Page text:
If you’re worked in the wide and diverse field of information technology for almost any amount of time, it probably hasn’t taken you long to discover that the one thing constant about IT is that the technologies and strategies involved change faster than you can learn them. And if you work in business intelligence like I do, you don’t have to look very far at all to see change. The Microsoft Power BI team rolls out a software update every month! If I want to stay learned up on the technology, I have to really be on top of things.
About ten years ago when Hadoop was first being developed at Yahoo, I don’t think anyone could have anticipated the size of the ripples (more likes cannonball sized splashes) being able to access Big Data could and would have on the IT industry. Hadoop (and other advances in hardware and software technologies) gave us something we never had before: The ability to access and report on data in real time on a scale never previously imagined. This gives an organization a unique way to identify and understand trends and patterns in the data and gain previously unknown insights. The organizations that are able to leverage big data will be the organizations that leave their competition in the dust.
Set Up and Configure the Hortonworks Sandbox in Azure
Not only does Power BI Desktop give us the ability to connect to Hadoop Distributed File System (HDFS) for reporting we can also mash it up with other more traditional and structured data sources with minimal effort required. But that’s not what this blog post is all about. This post is about setting up a virtual machine in Azure running Hadoop and connecting to our Hortonworks Sandbox with Power BI Desktop :).
The first thing you do if you don’t have access to a Hadoop cluster is to set up the Hortonworks Sandbox on Azure. The good news is its free (for the duration of the trial) and its super easy. Just follow the instructions at this link to set up the Hortonworks Sandbox.
Once that’s set up, you’ll need to add mapping for the IP address and host name to your hosts file. Devin Knight has a blog on this that you’ll find helpful.
Connecting to HDFS with Power BI Desktop
Once your Hortonworks Sandbox is set up, you’re ready to set up your connection to Hadoop with Power BI Query. Start up the Power BI Desktop and click Get Data. Scroll down and select Hadoop File (HDFS) and click Connect.
From there you can follow the rest of the wizard to load the data into the semantic model.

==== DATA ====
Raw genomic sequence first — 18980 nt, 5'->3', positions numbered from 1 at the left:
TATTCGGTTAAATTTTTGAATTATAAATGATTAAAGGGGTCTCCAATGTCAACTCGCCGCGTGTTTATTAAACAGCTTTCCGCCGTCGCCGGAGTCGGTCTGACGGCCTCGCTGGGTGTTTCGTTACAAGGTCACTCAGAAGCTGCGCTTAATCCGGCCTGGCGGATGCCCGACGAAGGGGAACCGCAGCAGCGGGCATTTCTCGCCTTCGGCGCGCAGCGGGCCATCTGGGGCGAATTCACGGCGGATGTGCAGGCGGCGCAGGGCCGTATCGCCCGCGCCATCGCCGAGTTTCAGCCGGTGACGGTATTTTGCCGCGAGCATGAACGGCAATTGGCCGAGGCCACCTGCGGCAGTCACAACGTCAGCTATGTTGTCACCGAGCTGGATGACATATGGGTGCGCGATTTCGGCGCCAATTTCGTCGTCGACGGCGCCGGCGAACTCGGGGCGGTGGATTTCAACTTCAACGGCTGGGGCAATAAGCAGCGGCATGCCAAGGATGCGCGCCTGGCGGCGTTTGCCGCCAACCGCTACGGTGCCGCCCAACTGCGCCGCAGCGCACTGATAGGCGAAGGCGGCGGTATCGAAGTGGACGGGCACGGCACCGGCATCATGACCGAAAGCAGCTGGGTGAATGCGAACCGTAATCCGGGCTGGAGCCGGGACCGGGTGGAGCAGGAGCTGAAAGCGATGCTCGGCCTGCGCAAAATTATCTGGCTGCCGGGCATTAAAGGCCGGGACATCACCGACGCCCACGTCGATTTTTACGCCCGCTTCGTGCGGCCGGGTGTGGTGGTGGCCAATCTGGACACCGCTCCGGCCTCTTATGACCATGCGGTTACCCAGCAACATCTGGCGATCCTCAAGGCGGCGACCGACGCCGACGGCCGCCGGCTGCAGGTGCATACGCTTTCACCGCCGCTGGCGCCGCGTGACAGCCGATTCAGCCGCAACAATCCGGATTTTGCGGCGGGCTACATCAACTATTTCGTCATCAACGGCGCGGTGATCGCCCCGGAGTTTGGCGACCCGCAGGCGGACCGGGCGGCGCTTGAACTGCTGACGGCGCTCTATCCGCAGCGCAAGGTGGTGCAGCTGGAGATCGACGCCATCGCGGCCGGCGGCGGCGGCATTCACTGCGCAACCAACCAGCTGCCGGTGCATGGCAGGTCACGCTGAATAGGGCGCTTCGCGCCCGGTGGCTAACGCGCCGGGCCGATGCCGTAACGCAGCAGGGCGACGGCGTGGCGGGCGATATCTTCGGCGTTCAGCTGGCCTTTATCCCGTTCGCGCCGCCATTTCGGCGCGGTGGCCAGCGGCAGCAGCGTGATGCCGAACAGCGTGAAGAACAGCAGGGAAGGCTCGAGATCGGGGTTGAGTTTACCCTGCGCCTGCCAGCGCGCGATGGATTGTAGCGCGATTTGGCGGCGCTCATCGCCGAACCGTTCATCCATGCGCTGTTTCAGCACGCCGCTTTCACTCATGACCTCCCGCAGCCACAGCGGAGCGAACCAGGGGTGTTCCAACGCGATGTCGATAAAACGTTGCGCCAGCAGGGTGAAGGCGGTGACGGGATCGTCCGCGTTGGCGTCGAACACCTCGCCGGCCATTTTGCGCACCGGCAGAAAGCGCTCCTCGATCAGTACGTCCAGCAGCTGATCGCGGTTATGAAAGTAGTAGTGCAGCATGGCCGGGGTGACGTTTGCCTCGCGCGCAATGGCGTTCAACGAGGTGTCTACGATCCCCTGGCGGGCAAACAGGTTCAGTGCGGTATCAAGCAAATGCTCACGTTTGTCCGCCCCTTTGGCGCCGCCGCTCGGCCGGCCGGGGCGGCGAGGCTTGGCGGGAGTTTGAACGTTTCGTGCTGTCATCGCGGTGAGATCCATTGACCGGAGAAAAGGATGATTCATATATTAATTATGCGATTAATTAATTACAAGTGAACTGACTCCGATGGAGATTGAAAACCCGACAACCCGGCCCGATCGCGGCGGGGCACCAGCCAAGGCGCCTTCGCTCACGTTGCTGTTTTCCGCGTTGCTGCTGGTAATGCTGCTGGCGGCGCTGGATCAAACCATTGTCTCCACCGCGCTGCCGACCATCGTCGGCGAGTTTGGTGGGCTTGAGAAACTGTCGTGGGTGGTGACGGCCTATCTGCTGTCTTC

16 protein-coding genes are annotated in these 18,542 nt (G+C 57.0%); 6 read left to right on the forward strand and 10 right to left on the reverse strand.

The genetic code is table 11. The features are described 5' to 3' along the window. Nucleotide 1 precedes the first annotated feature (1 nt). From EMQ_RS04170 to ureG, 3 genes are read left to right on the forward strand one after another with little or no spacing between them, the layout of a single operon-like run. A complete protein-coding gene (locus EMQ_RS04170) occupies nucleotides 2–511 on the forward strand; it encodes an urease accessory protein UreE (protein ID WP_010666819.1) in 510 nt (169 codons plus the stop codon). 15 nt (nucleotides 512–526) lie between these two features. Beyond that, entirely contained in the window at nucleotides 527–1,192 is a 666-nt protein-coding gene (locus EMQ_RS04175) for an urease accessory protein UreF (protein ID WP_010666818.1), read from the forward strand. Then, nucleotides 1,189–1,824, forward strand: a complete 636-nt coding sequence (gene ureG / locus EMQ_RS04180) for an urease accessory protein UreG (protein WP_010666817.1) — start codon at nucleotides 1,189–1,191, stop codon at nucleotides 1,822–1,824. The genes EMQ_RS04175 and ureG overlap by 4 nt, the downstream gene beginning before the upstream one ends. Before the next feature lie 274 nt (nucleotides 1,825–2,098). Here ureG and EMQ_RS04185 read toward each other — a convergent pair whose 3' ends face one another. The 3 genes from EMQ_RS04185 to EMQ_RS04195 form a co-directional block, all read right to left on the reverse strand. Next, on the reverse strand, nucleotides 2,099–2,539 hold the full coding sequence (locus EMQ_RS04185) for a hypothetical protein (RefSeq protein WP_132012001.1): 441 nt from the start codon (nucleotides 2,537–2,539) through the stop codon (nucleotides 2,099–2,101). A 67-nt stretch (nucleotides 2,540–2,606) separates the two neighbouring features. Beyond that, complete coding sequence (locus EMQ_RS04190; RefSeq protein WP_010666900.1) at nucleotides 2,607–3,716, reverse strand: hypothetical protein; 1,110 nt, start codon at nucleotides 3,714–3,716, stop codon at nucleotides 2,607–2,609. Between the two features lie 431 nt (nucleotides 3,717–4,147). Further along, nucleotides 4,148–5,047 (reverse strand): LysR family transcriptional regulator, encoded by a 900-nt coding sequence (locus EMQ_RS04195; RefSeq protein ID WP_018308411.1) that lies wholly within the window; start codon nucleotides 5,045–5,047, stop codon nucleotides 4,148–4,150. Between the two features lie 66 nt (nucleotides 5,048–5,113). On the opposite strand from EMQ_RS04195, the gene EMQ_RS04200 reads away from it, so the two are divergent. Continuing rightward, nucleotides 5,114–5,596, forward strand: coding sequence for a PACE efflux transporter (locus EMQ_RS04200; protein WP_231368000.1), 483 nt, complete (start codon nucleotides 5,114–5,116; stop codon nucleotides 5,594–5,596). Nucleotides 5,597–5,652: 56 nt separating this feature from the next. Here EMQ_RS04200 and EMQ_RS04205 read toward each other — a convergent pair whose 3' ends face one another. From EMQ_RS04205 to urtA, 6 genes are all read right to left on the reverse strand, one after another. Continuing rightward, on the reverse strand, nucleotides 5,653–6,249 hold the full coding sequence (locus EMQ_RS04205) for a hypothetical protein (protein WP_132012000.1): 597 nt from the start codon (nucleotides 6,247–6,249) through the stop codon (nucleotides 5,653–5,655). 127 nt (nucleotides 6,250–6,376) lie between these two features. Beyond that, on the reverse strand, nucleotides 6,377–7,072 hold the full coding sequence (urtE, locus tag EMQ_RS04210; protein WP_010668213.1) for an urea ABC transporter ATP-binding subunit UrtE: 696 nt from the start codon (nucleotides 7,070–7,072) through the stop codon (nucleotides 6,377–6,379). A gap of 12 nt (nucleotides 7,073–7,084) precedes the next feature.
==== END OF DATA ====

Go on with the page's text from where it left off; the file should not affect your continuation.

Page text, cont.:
Once the data is loaded, you’ll need to modify the query to navigate to the data you wish to use in your model.
In Power BI Desktop, go to the Home ribbon and click Edit Queries.
Next, filter the Extension column to only show rows where the extension is .txt like I’ve done here.
You’ll see in the Hortonworks Sandbox that there’s a bunch of different data samples we can poke around in, but for this example I’m going to use the cdrs.txt file, which is some sample call detail record data that any telecommunication company might have. Click the Binary value in the Content column next to the cdrs.txt to drill down into the contents of the file. Now we’re ready to party! Click Close & Load in the top left of the Query Editor when you’re done making any transformations.
Once you click Close & Load, your data will be loaded into the model and you’re ready to start building dashboards in Power BI Desktop or begin mashing up your big data with other data sources.
And in case you were wondering, here’s what the dashboard looks like on my Windows phone (Nokia Lumia 1520):
To create the Hortonworks Sandbox in Azure, follow these instructions: http://hortonworks.com/blog/hortonworks-sandbox-azure/
If you want a complete walk through of Power BI Desktop and the new visualization types, check out these blog posts:
Devin Knight has a good blog on adding the mapping of the IP and host name to your hosts file: http://devinknightsql.com/2014/05/02/power-query-to-hdfs-remote-name-could-not-be-resolved/
So what’s your take on Big Data and how it relates to Power BI? Where do you see this going in the future? Leave a comment down below.